Welcome to the Doctor’s Kitchen podcast with me your host Dr Rupy, where we discuss the most important topics and concepts in the medicinal qualities of food and lifestyle.
This Podcast is the place to be for anything to do with nutritional medicine and how we can use both food and lifestyle to prevent and manage ill health as well as maintaining your optimal wellbeing.
My guest today is Karen O’ Donoghue who is the Founder of The Happy Tummy Co. which she established in Hackney, East London back in early 2014.
Having suffered with chronic IBS symptoms since childhood it was in 2013 that Karen cleared up her symptoms for good through applying 2 years of scientific research on how our gut bacteria like to eat to fermented bread recipes. From her bakery in Hackney.
Karen sent this unique, gut friendly bread throughout the UK and Ireland to help others eradicate themselves of their IBS symptoms too.
It quickly became known as “the magic poo bread”.
An activist for fibre, real bread, connecting with the land and teff Karen has now moved to East Sussex where she has opened a bakery school deep in the countryside surrounded by farmland, herds of cattle and sheep and night time hedgehogs. Her mission to re-establish connection with the earth and our hands is paramount in her mission to eradicate people of their IBS symptoms.
We talk about so many different topics on this podcast. Karen’s journey, the importance of seed banks and maintaining an open and respectful perspective on different types of farming.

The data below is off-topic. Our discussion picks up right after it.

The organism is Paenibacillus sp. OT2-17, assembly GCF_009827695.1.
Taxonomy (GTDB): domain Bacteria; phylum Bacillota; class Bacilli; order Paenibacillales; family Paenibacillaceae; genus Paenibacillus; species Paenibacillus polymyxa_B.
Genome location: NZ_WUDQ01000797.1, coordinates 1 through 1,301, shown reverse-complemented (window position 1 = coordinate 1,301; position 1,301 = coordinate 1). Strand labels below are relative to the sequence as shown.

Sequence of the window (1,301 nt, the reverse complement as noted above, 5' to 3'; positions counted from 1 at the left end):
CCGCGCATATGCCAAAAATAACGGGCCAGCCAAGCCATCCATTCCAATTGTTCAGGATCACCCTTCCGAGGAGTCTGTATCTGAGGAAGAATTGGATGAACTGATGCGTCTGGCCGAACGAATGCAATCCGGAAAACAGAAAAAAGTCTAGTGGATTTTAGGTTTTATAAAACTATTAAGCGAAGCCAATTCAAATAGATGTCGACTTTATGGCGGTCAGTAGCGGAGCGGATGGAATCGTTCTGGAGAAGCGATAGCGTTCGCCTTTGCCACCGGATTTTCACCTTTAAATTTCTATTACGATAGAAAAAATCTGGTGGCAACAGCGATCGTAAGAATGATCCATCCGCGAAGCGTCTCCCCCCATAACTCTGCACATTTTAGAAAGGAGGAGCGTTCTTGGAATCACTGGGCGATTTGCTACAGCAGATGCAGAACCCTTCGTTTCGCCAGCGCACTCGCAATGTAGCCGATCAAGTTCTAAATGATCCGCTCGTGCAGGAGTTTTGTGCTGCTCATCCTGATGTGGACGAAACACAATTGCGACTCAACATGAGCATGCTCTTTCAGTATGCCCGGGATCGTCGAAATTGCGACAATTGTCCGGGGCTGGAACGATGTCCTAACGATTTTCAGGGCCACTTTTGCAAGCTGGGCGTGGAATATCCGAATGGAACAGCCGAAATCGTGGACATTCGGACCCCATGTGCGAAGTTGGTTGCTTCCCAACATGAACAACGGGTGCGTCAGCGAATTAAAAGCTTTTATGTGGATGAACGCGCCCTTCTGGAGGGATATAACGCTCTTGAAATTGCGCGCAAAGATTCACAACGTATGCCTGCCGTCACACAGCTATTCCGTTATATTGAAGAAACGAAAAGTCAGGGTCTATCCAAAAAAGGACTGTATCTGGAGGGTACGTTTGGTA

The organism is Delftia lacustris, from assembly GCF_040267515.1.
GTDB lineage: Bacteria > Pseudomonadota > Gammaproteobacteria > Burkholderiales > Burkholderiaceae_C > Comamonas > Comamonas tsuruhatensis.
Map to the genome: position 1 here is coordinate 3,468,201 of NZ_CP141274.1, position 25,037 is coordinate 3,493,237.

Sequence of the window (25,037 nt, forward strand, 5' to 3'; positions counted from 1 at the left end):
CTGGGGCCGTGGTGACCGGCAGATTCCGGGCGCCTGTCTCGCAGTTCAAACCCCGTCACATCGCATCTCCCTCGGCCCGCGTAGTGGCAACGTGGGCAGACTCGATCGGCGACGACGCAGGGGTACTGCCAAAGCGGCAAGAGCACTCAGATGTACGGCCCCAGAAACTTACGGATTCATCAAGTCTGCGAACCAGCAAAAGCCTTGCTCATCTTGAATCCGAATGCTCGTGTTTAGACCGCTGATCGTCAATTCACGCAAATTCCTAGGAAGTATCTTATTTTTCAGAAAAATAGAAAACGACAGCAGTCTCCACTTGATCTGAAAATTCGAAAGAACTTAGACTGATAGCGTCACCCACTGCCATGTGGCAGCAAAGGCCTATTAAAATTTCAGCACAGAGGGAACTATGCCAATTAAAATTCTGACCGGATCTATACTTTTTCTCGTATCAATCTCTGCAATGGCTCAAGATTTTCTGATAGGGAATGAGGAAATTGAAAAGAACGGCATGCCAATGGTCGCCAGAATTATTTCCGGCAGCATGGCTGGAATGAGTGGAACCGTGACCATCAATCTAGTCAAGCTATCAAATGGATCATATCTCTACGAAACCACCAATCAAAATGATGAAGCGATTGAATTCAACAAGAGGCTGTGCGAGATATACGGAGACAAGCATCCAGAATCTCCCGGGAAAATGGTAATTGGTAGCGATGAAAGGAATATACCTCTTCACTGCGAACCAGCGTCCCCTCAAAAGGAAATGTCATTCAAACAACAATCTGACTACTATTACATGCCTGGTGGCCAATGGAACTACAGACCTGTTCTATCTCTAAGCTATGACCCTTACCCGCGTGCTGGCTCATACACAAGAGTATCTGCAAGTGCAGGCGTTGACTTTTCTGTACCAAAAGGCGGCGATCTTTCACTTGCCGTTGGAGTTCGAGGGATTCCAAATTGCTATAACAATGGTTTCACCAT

Also go check out The Happy Tummy.co website and do follow Karen and the team on Instagram too and keep an eye out for any events they are hosting this year or festivals that they’re going to be at – definitely get yourself along to something if you can, you won’t regret it!
“Well 60% of the seeds that are legally allowed to be traded worldwide are owned by four companies, which are doing bad, bad stuff to the soil”
I hope you enjoyed this episode with Karen as much as I did. What an inspirational figure in the wellness industry and an amazing person.
As discussed by Karen, soil health is super important – try and get involved at any of your local community farming shops where you can find good quality bread and good quality organic fruits and vegetables and getting into conversations with more and more farmers because they are crucial when it comes to this conversation around optimising human health and preventing disease.
I will definitely be doing some more podcasts on soil quality as I think it’s a super important issue and something I want to educate myself on too – so watch out for those coming up in the near future.